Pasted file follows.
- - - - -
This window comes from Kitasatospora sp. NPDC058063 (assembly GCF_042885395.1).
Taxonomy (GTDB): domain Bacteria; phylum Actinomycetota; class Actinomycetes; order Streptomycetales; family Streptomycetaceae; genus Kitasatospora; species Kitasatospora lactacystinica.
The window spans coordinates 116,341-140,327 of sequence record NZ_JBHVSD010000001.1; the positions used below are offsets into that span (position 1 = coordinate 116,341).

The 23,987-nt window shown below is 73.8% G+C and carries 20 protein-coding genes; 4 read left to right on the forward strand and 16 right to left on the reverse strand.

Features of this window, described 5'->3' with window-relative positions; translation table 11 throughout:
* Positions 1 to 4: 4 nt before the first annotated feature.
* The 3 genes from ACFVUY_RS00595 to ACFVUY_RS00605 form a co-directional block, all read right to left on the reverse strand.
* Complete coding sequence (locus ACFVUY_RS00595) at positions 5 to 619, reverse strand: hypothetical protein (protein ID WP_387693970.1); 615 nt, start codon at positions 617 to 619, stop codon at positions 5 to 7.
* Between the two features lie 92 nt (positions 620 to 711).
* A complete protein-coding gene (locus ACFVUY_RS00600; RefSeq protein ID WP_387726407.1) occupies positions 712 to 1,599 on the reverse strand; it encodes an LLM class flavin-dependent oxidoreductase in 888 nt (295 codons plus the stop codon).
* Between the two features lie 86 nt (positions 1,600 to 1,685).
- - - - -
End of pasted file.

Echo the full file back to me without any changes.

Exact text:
This window comes from Kitasatospora sp. NPDC058063 (assembly GCF_042885395.1).
Taxonomy (GTDB): domain Bacteria; phylum Actinomycetota; class Actinomycetes; order Streptomycetales; family Streptomycetaceae; genus Kitasatospora; species Kitasatospora lactacystinica.
The window spans coordinates 116,341-140,327 of sequence record NZ_JBHVSD010000001.1; the positions used below are offsets into that span (position 1 = coordinate 116,341).

The 23,987-nt window shown below is 73.8% G+C and carries 20 protein-coding genes; 4 read left to right on the forward strand and 16 right to left on the reverse strand.

Features of this window, described 5'->3' with window-relative positions; translation table 11 throughout:
* Positions 1 to 4: 4 nt before the first annotated feature.
* The 3 genes from ACFVUY_RS00595 to ACFVUY_RS00605 form a co-directional block, all read right to left on the reverse strand.
* Complete coding sequence (locus ACFVUY_RS00595) at positions 5 to 619, reverse strand: hypothetical protein (protein ID WP_387693970.1); 615 nt, start codon at positions 617 to 619, stop codon at positions 5 to 7.
* Between the two features lie 92 nt (positions 620 to 711).
* A complete protein-coding gene (locus ACFVUY_RS00600; RefSeq protein ID WP_387726407.1) occupies positions 712 to 1,599 on the reverse strand; it encodes an LLM class flavin-dependent oxidoreductase in 888 nt (295 codons plus the stop codon).
* Between the two features lie 86 nt (positions 1,600 to 1,685).